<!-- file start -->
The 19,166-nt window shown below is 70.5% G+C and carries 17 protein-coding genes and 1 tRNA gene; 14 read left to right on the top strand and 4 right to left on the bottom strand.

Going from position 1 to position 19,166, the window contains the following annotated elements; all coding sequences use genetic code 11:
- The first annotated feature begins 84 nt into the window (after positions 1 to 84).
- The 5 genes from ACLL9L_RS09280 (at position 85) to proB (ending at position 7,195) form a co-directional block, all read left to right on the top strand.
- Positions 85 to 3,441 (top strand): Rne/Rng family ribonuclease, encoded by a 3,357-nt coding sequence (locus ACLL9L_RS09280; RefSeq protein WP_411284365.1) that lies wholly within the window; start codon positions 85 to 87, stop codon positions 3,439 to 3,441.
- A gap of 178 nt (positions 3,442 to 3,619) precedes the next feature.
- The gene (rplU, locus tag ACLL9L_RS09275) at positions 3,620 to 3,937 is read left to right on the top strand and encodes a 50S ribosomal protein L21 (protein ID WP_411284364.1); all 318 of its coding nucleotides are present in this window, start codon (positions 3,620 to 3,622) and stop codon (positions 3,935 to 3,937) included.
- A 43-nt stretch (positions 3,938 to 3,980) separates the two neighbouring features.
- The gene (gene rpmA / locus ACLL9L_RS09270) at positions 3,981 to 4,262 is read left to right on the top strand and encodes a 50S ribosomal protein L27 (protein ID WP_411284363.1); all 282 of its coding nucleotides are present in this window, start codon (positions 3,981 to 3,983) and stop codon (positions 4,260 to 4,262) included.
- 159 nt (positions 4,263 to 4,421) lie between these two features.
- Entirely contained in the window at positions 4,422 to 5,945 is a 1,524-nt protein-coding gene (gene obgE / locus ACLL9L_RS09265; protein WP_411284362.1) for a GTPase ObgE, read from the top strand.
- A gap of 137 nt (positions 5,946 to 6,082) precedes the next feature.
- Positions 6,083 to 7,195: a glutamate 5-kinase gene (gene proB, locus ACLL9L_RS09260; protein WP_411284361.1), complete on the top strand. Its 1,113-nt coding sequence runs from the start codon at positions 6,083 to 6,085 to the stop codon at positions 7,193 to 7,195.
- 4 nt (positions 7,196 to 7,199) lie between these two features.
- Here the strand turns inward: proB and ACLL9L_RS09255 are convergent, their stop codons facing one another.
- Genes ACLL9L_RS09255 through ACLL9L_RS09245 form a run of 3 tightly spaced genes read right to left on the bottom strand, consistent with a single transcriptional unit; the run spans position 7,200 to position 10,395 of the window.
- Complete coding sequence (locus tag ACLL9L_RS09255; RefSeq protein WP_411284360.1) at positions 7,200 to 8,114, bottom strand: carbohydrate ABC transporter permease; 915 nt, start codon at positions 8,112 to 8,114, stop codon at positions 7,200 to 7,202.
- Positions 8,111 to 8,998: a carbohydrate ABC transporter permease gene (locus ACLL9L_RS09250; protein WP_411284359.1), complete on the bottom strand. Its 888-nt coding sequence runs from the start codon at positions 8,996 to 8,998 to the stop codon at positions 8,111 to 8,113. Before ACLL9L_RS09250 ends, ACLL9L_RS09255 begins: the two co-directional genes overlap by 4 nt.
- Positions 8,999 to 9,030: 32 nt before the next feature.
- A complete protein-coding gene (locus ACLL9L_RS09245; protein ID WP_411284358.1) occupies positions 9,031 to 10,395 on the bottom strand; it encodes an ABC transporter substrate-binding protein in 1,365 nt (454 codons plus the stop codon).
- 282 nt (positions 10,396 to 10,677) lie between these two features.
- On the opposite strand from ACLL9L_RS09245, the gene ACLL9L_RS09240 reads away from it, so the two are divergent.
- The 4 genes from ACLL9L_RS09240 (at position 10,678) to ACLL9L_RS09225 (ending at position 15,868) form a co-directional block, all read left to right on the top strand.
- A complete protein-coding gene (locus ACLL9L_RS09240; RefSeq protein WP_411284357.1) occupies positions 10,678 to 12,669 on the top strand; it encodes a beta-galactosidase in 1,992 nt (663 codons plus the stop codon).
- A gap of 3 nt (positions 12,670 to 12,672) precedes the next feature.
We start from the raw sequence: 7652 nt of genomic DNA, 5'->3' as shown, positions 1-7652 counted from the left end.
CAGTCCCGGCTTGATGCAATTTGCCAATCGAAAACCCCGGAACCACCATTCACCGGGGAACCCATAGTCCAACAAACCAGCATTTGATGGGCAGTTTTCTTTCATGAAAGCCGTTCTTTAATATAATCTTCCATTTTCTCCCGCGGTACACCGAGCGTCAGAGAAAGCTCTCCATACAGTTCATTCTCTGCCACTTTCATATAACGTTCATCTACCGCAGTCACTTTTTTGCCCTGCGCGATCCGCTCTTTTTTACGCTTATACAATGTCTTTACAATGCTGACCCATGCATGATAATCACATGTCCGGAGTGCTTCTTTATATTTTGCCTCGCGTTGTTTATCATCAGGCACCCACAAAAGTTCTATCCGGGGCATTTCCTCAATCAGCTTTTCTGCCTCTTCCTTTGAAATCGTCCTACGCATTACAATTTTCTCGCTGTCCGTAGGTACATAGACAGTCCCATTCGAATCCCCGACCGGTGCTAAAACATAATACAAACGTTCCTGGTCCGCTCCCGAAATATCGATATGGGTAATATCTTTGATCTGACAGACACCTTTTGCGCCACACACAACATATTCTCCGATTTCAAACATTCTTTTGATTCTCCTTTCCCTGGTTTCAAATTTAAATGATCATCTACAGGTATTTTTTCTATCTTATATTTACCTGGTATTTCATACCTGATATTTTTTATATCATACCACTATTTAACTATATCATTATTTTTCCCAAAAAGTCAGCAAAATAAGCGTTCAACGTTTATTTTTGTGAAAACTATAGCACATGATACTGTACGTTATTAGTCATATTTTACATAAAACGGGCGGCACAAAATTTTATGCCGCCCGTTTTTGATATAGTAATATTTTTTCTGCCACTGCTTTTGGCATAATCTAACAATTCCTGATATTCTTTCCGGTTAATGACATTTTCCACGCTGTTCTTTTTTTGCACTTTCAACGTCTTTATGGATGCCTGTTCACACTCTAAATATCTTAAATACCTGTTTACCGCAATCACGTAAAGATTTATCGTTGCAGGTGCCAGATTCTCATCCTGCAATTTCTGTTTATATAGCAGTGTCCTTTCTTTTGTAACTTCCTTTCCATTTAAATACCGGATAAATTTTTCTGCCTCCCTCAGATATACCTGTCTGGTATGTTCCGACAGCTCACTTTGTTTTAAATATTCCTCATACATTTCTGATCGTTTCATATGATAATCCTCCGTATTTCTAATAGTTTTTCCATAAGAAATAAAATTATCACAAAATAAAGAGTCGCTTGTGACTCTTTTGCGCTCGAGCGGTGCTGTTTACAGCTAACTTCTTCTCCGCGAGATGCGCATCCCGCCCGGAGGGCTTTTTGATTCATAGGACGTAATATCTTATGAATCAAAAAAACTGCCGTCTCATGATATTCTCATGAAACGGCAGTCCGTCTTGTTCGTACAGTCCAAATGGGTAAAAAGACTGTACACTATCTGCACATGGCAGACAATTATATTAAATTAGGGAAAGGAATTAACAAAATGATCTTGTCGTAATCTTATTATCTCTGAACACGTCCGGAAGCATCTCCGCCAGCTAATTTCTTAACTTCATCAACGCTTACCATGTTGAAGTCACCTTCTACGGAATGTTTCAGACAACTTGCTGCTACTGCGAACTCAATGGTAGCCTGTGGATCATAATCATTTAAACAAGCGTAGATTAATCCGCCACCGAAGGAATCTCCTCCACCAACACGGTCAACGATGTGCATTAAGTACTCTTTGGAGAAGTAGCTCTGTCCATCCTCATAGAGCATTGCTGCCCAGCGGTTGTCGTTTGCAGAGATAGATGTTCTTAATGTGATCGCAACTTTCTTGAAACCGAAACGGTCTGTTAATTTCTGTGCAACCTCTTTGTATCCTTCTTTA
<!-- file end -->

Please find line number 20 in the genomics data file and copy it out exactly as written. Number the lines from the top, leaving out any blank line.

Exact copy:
- A complete protein-coding gene (locus ACLL9L_RS09245; protein ID WP_411284358.1) occupies positions 9,031 to 10,395 on the bottom strand; it encodes an ABC transporter substrate-binding protein in 1,365 nt (454 codons plus the stop codon).